In America, everybody is entitled to their personal opinion on any given subject. But, I believe that if you are in a position where you have been entrusted by the public to save lives, you need to do your job, regardless of your personal opinion. That includes shelter staff, shelter directors and especially shelter board members. They are supposed to be "steering the ship."
I think it can be compared to a pharmacist who won't fill a birth control prescription because of religious beliefs. I respect that the pharmacist has a right to her beliefs, but they prevent her from doing her job. So she should be relieved of her job. Just as shelter staff and board members who uphold personal philosophies that support killing rather than life-saving, should be relieved of their jobs.
My blog this week has several links to news articles regarding the vastly different attitudes towards Trap, Neuter, Return in Wisconsin. Four counties, four stories. I'm not going to say much - I'm going to let you read and process this information....
All of the national organizations, except PETA, recognize Trap Neuter Return as an effective method to reduce the feral cat population. It saves lives, saves taxpayers' money, and it works.
Here is the link to the Best Friends Animal Society Community Cat Fiscal Estimator, which will help you determine how much money you can save in your community by starting a TNR program. So, even if you don't like cats, but you like money, you can see that Trap Neuter Return will save taxpayer dollars.
"The Town of Greenville and the Fox Valley Humane Association are working together on a trap-neuter-return program as a long-term solution to Greenville’s feral cat problem. Greenville constable Vicki Prey is a key player in a cat population management program. In just the first year of the TNR program, the shelter has seen a 63 percent decrease in the number of feral cats brought in during the first quarter of 2011 compared with the first quarter of 2010. "
My note regarding Outagamie County: A successful collaboration between the town of Greenville and the local humane society is working. The proof is in the numbers.
Wisconsin Humane Society's Jill Kline talks about their feral cat program:
"The Wisconsin Humane Society has participated in the program for 10 years. Since 2005 more than 2,000 feral cats have been trapped and neutered or spayed. We think it's a great community program," Kline said. "About one in eight feral cats brought in to the Humane Society are adoptable. Some are ill and must be euthanized, but most are healthy. Kline said the "trap-neuter-return" program helps curtail overpopulation of cats as well as cuts down on nuisance complaints since the cats no longer fight, spray or howl."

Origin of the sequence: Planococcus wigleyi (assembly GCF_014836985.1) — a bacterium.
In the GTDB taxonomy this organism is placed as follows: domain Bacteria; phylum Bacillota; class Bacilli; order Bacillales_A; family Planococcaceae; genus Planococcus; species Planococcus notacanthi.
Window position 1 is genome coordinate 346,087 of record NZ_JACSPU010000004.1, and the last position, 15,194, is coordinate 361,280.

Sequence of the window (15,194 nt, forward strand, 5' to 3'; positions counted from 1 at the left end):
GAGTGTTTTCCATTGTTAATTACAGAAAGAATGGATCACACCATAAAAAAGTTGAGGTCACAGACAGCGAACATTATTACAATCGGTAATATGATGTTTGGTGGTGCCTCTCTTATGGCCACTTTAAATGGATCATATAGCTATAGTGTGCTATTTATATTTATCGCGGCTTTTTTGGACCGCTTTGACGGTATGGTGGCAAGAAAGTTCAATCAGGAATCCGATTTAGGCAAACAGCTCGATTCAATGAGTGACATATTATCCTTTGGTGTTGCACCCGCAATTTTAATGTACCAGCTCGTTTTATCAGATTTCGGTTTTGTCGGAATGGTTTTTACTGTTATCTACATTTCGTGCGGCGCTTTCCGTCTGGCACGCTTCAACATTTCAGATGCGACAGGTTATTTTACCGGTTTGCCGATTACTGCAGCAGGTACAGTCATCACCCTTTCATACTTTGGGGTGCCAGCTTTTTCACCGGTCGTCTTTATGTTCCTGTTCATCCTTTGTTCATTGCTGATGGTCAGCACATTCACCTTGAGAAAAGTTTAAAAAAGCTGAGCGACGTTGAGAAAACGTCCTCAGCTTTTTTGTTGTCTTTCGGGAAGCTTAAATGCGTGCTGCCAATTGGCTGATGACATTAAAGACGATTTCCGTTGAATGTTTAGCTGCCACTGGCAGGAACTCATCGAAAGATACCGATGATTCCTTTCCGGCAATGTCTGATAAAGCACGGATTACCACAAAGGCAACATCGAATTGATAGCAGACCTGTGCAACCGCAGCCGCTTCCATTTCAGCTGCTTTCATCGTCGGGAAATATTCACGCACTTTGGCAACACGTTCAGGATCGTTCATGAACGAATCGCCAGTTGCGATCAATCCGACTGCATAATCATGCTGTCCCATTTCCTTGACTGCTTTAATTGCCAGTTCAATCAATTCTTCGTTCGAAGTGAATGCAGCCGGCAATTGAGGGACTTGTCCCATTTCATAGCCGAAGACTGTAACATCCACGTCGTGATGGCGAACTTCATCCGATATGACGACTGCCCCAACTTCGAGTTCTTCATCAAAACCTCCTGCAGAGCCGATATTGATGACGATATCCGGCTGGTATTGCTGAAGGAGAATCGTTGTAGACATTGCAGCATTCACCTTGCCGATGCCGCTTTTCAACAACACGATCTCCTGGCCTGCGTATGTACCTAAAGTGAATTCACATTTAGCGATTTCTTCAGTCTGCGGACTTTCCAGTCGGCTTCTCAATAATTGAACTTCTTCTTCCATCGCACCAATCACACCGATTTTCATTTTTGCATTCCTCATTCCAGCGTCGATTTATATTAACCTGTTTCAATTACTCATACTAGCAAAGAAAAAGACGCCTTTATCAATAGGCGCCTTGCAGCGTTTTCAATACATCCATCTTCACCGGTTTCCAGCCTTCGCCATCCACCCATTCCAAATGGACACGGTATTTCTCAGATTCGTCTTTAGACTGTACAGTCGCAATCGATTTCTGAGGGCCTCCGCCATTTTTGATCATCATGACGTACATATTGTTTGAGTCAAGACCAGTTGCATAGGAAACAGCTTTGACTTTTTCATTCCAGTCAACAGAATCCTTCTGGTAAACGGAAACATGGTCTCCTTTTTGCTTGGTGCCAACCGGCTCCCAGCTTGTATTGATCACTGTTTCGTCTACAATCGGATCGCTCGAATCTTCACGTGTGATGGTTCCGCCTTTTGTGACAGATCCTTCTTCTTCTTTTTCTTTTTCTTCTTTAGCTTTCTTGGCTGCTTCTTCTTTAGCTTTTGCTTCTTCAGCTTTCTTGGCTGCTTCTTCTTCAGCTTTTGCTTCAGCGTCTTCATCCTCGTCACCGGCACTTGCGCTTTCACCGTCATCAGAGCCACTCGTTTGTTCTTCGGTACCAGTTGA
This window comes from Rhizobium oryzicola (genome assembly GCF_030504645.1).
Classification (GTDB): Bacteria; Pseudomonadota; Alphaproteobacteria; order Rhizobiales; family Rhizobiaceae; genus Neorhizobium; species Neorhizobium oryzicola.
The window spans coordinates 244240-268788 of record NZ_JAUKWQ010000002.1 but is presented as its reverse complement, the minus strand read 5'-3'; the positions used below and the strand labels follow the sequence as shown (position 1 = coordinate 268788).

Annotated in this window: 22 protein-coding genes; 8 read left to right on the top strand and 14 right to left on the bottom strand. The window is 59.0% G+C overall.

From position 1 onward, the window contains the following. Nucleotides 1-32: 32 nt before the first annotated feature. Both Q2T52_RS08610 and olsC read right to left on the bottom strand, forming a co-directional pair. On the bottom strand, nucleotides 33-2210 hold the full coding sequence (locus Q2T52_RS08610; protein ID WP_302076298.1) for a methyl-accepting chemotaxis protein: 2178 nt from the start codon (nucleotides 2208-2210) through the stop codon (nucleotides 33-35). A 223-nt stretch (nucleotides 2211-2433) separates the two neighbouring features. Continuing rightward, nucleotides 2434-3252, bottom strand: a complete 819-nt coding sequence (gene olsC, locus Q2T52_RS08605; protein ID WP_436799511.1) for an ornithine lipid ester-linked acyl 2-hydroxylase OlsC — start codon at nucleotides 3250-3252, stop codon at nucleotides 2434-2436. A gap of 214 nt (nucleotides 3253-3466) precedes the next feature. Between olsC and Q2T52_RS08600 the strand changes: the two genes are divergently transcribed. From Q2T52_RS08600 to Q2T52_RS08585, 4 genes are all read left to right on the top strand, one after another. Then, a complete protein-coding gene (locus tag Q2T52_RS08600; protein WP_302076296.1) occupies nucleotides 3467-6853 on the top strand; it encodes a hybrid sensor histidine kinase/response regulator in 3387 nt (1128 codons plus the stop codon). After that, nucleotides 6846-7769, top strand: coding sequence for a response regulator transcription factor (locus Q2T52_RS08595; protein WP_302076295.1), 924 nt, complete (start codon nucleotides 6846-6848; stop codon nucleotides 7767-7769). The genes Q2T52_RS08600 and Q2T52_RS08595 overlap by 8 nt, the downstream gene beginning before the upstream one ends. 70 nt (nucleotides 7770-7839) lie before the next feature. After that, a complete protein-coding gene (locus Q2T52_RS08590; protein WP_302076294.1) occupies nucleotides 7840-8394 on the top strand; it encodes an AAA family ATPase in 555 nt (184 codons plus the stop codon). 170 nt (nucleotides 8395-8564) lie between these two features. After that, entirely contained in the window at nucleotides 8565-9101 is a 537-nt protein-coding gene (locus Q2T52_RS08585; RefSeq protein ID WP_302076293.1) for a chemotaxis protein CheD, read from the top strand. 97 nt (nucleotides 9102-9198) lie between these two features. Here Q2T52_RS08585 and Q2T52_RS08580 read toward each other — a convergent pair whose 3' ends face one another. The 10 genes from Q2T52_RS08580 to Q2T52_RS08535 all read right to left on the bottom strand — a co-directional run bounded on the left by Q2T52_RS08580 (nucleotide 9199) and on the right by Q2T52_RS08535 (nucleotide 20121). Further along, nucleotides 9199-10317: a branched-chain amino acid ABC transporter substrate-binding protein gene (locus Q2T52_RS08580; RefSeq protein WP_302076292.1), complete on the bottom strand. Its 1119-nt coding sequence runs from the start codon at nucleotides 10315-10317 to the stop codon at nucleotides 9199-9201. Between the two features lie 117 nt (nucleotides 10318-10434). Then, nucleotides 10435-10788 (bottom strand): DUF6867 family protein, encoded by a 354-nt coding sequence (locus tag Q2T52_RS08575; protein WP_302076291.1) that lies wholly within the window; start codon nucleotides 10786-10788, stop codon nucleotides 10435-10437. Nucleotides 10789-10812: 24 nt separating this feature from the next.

My note regarding Milwaukee County: Great work by Wisconsin Humane Society. Unfortunately for the cats of Milwaukee County, the animal control contract is held by the Milwaukee Area Domestic Animal Control Commission (MADACC) where they do not have a TNR program. The past Executive Director was not a supporter of TNR and subsequently 68% of cats that entered MADACC in 2010 were killed (or 4763 cats). In 2009, 65% (or 4363 cats) were killed. So you can see that killing cats did not improve the situation. The good work of Wisconsin Humane Society will be negated by the poor decisions at MADACC, unless a progressive director is hired for the vacancy at MADACC.
Lakeland Animal Shelter is the county shelter in Elkhorn. It has neither a TNR program or a barn cat program. BUT.... Walworth County is the home of Community Cat, Inc., whose co-founders, Tammy Neumeister and Lela Schuster are avid feral and barn cat advocates. They believe that every cat has a right to live, and Tammy had this to say:
"There is an important factor that people against TNR seem to miss. The fact that these are healthy cats. The cats we TNR are generally as healthy as house cats, if not healthier. They are in good condition. They have colony caretakers OR they are making it on their own. They have a source for food, water, and shelter. If we found a skinny, injured, non-healthy cat, we would not TNR. It's obviously not doing well where it is. Those we take in, make well, and then try to find a new location with a caretaker, usually on a farm. Some of these are obvious strays. They don't know how to care for themselves out there. These we take in as house cats. Some are closer to "house ferals" but that's OK too. Most of them come around once they are healthy again and see that we help. Then they can be adopted out. The true ferals are fine. They are in great shape. They know what they are doing out there and it's all they know."
My notes: Tammy should know what she is talking about. Her small group of volunteers at Community Cat in Whitewater, Wisconsin has assisted in a TNR program and the spay/neuter of 3000 cats (and 400 dogs) since 2009. Although they work with all cats and dogs, their real passion is the free roaming "community cats".
A recent story in the Washington Post alerted me to the anti-TNR opinion of the president of the board of directors of the Sauk County Humane Society in Wisconsin. Her name is Dana Madalon and her comments in the story are on the second page of the link. The story even mentioned that Ms. Madalon withdrew her financial support from the Washington Humane Society (D.C.) because of their TNR program.
I contacted her and asked if she would like to clarify or defend her position and the following is her response. I agreed to post it in its entirety.
"I realize it’s often difficult to have meaningful dialog about TNR as it is so filled with emotion but we all come from the same place which is love for cats. I personally share my home with 4 cats, all of whom were rescued from the street.
My opinions have been formed from over 20 years of observation and personal involvement, not from some lofty perch on the outside. I have an extensive background in animal shelter and rescue work. I am an animal welfare activist, not an animal rights activist as the reporter wrote in his story. I have been involved in virtually every program available in shelters from cleaning cages to serving on Boards and deployed with the HSUS to New Orleans to help with animal rescue after Katrina. I do respect the opinions and viewpoints of TNR advocates but based on my experience and what I have personally witnessed, disagree that it’s the right approach for most situations. I do recognize there are success stories but those are regrettably in the minority.